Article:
For 84 Years
Has Lived Here
Daddy of 'Em All,
Came to Dallas in
Lived in Blockhouse,
Only One Ever Built
BY W. S. ADAIR
J. S. W.
(Scott) Beeman, 5433 St. Charles street, Owenwood, has been a
resident of the territory now embraced in Dallas County since
June, 1841, and is the oldest inhabitant. He is a son of
John Beeman, head of the first family to join John Neely Bryan,
the solitary pioneer, who undertook to establish a settlement
at the forks of the Trinity.
"My parents, leaving the original
seat of our tribe in Illinois, in 1840, reached Bowie County,
Texas, a few months later, and there pitched a crop, near the
town of Old Boston, and there, I was born May 18, of the same
year," said Mr. Beeman. "The following year,
father accepted an invitation from John Neely Bryan to come to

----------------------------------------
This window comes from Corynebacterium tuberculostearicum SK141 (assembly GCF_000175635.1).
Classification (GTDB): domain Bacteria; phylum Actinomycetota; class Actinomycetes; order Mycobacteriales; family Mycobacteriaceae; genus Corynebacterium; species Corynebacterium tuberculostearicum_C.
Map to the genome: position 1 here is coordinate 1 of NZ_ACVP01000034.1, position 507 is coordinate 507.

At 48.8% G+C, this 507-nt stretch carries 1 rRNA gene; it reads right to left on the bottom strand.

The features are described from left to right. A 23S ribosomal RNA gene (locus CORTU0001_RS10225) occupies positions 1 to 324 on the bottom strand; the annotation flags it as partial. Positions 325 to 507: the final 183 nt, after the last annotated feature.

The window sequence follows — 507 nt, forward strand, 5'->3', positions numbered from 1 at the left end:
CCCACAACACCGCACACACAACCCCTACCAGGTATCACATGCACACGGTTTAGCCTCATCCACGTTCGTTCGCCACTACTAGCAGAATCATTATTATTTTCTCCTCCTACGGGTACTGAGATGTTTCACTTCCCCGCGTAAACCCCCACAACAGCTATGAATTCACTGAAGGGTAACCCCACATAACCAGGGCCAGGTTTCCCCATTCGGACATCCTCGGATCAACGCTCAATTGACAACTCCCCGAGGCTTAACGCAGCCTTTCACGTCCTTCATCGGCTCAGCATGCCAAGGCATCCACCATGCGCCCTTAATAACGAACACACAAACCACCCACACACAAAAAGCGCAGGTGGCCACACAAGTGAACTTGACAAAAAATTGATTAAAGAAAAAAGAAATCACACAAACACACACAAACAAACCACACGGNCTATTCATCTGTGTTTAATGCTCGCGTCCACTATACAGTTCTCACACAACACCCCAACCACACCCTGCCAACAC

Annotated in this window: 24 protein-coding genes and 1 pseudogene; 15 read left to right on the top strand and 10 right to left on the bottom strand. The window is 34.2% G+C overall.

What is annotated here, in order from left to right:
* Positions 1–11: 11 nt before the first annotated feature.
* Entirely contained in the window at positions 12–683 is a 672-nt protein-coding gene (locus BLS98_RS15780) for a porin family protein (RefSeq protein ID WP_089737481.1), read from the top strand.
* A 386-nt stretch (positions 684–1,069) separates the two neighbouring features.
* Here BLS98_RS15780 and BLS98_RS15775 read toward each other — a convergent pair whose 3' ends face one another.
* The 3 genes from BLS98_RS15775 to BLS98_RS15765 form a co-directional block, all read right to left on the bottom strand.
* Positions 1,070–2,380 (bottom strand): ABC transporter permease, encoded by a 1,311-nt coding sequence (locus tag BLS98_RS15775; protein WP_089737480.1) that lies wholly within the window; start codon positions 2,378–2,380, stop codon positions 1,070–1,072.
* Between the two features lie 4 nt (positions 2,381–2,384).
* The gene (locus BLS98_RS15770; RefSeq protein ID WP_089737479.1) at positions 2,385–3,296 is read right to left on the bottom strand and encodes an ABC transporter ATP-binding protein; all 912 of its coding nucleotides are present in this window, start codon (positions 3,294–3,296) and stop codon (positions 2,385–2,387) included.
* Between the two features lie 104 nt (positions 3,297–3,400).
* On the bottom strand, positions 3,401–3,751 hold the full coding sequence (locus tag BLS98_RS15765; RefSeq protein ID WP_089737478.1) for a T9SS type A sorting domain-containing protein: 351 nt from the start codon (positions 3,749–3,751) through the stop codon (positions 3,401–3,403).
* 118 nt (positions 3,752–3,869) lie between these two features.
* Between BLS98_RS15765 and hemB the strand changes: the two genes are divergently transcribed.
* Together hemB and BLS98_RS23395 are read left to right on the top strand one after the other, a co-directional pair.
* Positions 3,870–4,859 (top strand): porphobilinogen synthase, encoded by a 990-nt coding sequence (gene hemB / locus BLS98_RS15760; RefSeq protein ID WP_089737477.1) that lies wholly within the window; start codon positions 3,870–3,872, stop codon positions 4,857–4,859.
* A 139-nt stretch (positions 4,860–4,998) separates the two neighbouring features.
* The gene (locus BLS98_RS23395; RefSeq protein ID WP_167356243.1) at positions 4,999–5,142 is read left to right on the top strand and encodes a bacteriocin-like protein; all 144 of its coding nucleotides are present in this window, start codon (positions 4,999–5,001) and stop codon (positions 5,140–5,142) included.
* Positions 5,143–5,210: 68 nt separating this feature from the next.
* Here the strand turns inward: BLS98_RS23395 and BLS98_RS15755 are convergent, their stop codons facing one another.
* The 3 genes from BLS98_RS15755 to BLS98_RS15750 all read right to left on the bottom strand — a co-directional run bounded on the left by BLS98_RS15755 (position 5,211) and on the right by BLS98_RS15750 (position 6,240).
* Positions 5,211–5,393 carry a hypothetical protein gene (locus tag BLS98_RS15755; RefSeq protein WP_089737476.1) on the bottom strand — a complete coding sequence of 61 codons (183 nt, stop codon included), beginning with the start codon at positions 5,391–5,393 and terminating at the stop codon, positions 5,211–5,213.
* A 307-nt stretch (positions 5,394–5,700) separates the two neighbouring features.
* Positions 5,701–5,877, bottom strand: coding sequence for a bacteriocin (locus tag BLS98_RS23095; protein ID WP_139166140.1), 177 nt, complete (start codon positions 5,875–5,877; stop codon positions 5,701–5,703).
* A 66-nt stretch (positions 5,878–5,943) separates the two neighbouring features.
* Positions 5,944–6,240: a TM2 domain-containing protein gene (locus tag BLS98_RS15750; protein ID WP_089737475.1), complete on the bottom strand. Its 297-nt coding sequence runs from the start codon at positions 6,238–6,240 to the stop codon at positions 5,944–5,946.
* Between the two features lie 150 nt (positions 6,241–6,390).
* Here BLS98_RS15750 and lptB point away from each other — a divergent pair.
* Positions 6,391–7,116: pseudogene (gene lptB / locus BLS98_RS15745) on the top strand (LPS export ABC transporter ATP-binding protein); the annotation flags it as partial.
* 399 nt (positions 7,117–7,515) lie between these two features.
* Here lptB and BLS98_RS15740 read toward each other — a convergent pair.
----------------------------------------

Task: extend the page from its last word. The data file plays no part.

the forks of the Trinity, and we arrived here in June, 1841.
Saw Indians Every Day.
"We went into camp, at what
is now known as the Beeman Cemetery, adjoining the Jewish White
Rock Cemetery, on the south side of the Texas & Pacific Railroad,
about a mile east of the State fair grounds. For some time,
we lived in our tents, and for three years, kept a guard day
and night to keep the Indians from rushing us, unawares. It
was said that Indians would never attack a settlement that had
a sentinel. Every day, Indians would appear on the ridge
north of us and survey our camp, but they never molested us.
"Our party consisted of my
parents, four brothers older than I, my sister, Margaret; James
Beeman, half brother of my father, and his wife, Mr. Silkwood,
and his wife, and Alex Webb, a bachelor. I have forgotten
Mr. Silkwood's initials. My brothers were all old enough